Prominence might be used to select peaks for rendering, or to select significant peaks for analysis by database users. A scheme which can work both for Denmark and Switzerland, would be: If too many peaks are present within a particular area of the map at a certain zoom level, select the ones with highest prominence. Different thresholds might be used for when to render a peak symbol only, versus render the peak with a name label or elevation.

For example, the main summit of Mount Everest and the South Peak (aka the South Summit) are very close in elevation and in location. Maps that show all peaks, or all peaks over a certain elevation, do not have a clear way to distinguish between the main summit of Everest - the tallest and most prominent mountain on Earth, and South Peak, a minor sub-peak with a prominence of only 11 meters. That is, a climber descending from the main summit need only walk 11 meters up from the col to reach South Peak.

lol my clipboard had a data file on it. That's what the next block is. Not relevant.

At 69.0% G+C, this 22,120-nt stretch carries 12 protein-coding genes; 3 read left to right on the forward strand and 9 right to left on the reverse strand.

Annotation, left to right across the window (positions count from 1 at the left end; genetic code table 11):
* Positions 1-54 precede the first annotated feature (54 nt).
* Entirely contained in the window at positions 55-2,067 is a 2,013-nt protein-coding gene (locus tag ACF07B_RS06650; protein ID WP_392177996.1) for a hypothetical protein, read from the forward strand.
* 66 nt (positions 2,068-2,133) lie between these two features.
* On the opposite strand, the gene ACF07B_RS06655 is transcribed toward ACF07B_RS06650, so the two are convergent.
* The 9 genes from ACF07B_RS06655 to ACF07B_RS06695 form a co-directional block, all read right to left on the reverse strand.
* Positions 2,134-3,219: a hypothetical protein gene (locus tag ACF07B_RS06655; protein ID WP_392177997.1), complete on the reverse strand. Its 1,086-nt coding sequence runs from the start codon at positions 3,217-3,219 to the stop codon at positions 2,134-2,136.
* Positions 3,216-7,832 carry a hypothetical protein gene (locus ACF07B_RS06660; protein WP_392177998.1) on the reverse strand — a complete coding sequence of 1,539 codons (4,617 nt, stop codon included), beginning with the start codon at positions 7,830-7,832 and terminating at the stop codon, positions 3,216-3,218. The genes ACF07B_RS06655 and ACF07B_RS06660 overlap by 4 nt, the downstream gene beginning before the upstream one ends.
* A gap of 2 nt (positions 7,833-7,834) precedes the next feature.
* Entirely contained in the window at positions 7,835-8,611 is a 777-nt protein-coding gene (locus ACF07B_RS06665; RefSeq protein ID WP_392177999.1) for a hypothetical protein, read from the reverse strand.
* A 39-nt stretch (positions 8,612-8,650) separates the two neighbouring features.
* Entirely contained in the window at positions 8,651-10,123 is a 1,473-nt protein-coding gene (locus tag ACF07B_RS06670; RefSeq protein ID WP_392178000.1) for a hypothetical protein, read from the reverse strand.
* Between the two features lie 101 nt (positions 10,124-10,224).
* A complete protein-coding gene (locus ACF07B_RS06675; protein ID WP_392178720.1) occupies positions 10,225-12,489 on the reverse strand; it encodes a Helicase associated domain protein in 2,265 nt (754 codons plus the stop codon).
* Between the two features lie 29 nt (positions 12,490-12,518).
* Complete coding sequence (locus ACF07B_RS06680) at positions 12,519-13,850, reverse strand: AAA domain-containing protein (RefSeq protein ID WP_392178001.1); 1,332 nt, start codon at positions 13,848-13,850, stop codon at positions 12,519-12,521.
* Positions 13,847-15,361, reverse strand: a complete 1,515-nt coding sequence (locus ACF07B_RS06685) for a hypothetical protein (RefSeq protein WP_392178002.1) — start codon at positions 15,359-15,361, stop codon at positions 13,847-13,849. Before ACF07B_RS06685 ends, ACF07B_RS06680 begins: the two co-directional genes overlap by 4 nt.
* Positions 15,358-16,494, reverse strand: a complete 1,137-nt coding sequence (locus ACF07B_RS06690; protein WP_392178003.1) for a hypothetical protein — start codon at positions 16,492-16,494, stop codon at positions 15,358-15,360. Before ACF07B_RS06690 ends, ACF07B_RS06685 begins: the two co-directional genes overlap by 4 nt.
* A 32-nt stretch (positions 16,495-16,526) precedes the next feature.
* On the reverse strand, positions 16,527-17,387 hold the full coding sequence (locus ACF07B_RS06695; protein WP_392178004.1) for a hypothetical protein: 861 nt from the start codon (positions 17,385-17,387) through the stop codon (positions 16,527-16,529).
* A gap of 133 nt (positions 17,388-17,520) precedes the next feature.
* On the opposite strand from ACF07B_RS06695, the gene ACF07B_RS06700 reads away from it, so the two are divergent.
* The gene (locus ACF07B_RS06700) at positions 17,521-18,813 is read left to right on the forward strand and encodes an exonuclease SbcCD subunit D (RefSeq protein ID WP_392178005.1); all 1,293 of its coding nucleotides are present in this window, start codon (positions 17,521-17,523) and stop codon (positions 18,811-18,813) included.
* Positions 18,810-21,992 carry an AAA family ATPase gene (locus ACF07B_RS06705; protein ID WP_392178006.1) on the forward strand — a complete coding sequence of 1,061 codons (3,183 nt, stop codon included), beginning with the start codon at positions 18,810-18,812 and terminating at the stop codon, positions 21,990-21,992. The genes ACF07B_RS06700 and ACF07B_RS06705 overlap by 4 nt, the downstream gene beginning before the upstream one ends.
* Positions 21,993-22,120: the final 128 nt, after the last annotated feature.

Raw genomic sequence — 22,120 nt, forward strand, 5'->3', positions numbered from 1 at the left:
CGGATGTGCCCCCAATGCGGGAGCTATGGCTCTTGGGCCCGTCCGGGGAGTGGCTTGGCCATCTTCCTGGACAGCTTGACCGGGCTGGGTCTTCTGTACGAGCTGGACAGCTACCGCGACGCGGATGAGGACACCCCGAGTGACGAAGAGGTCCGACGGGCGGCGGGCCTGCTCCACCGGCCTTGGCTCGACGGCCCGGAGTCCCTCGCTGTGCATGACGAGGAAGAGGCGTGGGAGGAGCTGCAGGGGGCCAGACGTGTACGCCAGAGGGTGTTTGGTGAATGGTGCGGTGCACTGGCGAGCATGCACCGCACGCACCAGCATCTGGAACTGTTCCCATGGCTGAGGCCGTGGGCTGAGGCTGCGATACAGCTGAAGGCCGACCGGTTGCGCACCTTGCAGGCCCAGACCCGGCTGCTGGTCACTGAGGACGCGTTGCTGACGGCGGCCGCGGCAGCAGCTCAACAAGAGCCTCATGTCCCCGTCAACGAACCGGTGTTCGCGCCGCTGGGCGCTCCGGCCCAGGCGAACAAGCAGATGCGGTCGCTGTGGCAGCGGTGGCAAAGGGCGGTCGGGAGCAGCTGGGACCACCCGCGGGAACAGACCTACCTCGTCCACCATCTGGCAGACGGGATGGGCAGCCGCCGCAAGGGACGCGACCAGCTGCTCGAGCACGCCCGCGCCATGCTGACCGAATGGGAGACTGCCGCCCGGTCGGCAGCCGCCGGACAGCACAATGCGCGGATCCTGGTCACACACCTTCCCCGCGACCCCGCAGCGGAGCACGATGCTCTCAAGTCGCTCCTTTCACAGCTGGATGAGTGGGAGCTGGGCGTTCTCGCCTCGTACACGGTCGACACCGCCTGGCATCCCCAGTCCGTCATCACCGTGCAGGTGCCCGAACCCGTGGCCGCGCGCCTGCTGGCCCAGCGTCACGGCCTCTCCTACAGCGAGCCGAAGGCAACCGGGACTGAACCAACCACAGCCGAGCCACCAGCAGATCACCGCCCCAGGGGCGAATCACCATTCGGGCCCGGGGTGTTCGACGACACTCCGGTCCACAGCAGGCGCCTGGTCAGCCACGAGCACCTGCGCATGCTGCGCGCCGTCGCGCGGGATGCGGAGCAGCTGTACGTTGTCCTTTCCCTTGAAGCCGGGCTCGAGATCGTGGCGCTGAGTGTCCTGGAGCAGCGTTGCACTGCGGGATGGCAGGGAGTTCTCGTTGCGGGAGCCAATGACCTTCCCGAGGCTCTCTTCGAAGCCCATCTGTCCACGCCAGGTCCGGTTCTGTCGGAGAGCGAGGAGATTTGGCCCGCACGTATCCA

Many peaks in the Harz Mountains
Many peaks, Harz Mountains

Another problem can be seen in the Harz mountains of Germany, where over 100 peaks can be seen at one time. A map renderer could choose to filter out the peaks under a certain elevation, but this would leave the map just as crowded in the centre of the mountains, where all peaks are high elevation, and empty in the foothills, even though some of the lower peaks may be quite significant.

Filtering by prominence is a simple and objective way to solve rendering problems such as these.